Free Credit Reports

Jan 6, 2015 by

credit karma logoDisclosures first: Money Counselor is not an affiliate of Credit Karma™, but is affiliated with Credit Sesame, a similar service. That means if you do business with Credit Sesame through a link in this post, Money Counselor gets a small commission—which helps pay the bills around here!

Quick Review of Credit Reporting

Regular readers know this, but for those new here: In the U.S., three credit bureaus—TransUnion, Equifax, and Experian—produce consumer credit reports. All Americans have the right to get from each bureau their free credit report once per year. (Certain events—a credit application rejection, for example—also entitle consumers to an additional free credit report.) And you should exercise your rights and get your three free reports every year. (Read my article “Credit Report Reminder” to learn why you should review your reports and why it’s important to get all three reports.)

If you want a second credit report from the same bureau within twelve months of the date you got a free one, the credit bureaus will make you pay through the nose for it! Money Counselor discourages paying through the nose (whatever that means) for anything, so read on to learn how you can get two of your three reports free, anytime.

Credit Karma Offers Two Free Reports

In July of 2014 Credit Karma began offering to its customers—for free—TransUnion’s full credit report. The credit reports offered by Credit Karma are updated weekly and are available to its customers without limit. You could check your credit report every week if that turns you on.

Now Credit Karma has added a second free report. Equifax’s credit report is also now available without limit to Credit Karma’s customers.

How long do you suppose it will be before Credit Karma works a deal with Experian, the last remaining generator of credit reports not offered by Credit Karma?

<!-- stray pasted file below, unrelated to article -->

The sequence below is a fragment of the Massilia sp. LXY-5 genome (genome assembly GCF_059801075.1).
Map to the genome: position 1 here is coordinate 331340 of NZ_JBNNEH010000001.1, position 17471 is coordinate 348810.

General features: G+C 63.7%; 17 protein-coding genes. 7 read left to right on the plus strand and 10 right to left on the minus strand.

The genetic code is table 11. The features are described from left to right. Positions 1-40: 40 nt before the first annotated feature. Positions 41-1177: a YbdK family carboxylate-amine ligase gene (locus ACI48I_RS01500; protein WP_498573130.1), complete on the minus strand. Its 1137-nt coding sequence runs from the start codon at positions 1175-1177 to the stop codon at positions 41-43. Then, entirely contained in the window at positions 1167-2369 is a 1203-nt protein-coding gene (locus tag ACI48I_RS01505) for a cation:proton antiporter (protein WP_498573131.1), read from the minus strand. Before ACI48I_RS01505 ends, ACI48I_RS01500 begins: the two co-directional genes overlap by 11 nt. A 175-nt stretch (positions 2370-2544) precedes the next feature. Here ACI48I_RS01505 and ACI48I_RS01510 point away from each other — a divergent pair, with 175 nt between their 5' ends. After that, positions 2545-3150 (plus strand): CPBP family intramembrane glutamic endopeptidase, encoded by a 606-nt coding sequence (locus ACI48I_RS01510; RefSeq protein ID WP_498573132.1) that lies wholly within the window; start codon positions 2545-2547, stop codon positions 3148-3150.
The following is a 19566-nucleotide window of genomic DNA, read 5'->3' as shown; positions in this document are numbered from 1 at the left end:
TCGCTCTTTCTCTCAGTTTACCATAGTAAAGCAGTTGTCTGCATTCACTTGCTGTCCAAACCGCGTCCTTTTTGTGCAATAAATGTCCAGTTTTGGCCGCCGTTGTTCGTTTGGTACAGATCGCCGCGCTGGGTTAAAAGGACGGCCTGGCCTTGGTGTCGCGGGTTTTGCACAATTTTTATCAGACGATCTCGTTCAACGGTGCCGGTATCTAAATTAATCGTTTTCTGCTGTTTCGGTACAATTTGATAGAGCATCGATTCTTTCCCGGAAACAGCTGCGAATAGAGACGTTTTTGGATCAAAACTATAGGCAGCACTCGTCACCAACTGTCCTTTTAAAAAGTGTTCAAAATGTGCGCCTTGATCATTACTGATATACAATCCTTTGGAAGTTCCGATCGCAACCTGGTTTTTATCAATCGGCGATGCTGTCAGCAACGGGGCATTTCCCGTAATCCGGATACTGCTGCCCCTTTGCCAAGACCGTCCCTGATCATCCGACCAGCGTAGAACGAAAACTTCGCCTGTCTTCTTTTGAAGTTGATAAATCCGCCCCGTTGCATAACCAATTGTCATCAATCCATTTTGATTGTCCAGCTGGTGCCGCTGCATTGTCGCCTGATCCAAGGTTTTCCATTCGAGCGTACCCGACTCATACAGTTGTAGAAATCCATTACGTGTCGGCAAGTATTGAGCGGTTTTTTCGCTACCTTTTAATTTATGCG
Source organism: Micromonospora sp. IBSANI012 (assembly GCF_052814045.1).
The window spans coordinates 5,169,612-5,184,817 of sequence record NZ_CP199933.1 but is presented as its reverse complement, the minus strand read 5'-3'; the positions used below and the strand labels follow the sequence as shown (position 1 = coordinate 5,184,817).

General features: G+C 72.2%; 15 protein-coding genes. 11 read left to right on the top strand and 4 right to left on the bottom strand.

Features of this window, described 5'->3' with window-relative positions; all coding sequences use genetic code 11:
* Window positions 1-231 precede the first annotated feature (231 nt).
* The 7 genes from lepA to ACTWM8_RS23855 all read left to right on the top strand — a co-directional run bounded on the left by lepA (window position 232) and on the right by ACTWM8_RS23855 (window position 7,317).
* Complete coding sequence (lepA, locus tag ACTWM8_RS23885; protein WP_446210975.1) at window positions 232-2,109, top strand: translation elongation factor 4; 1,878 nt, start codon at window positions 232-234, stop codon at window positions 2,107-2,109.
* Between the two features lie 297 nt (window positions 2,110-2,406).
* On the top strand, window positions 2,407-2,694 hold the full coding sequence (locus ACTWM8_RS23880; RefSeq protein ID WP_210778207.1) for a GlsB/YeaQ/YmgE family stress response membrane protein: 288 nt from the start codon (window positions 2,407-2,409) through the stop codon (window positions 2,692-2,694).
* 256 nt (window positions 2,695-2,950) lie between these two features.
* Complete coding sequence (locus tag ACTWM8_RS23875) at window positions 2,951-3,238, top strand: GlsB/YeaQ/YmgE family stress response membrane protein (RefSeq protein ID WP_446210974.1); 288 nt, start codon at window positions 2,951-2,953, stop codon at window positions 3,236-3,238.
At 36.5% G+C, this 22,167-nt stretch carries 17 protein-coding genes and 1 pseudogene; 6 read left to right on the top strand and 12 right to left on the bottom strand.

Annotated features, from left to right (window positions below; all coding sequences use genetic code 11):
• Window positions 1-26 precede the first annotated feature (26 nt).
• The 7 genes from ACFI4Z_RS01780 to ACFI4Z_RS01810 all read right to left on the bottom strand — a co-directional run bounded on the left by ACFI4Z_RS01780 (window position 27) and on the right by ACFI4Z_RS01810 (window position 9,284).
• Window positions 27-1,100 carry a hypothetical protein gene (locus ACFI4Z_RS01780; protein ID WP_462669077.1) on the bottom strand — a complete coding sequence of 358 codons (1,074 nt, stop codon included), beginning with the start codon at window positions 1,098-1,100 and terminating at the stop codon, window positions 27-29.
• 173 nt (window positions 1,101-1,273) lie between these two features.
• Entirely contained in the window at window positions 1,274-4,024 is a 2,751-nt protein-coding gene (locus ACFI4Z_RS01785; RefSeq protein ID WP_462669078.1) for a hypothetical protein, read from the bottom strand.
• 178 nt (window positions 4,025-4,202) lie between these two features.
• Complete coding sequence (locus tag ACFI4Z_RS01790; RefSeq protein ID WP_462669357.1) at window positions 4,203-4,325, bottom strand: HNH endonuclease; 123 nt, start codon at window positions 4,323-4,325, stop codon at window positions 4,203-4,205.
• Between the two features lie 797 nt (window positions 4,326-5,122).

What You Have to Do to Get a Free Credit Report Through Credit Karma

Credit information is attached to your personal information. To get your free credit reports through Credit Karma, you must establish an account and provide your Social Security number, address, date of birth, and other personal information. Of course you’d have to provide the same if you went directly to a credit bureau to get your credit report.

Why I Don’t Use Credit Karma

I don’t have an account with Credit Karma, and I don’t foresee opening one.

You may feel differently, but I hold tight to my personal information, especially my Social Security number and date of birth. In this era of what feels like exponentially rising hacks and growing clarity that no online database is secure, the fewer corporate computers on which my personal information is stored, the better. Remedying identity theft is a huge hassle that can take many, many hours and lead to lots of frustration. Read “Identity Theft Trends” and “Tax Season Identity Theft” to learn more.

I believe obtaining my one free credit report annually directly from each credit bureau is all I need to do. I might make an exception if I was keen to, say, take out a mortgage, had already used my three free annual reports a few months ago, and wanted to be sure my credit reports were all accurate before applying for the mortgage or other big loan. That’s the sort of circumstance where I could see Credit Karma’s service coming in handy. But I’m not the sort who’s so obsessed with my credit report and score that I need to check either more than once a year, under usual circumstances.

Have You Used Credit Karma?

What’s your experience with Credit Karma? Please share.

Digiprove sealCopyright secured by Digiprove © 2015 Kurt Fischer
All original content on these pages is fingerprinted and certified by Digiprove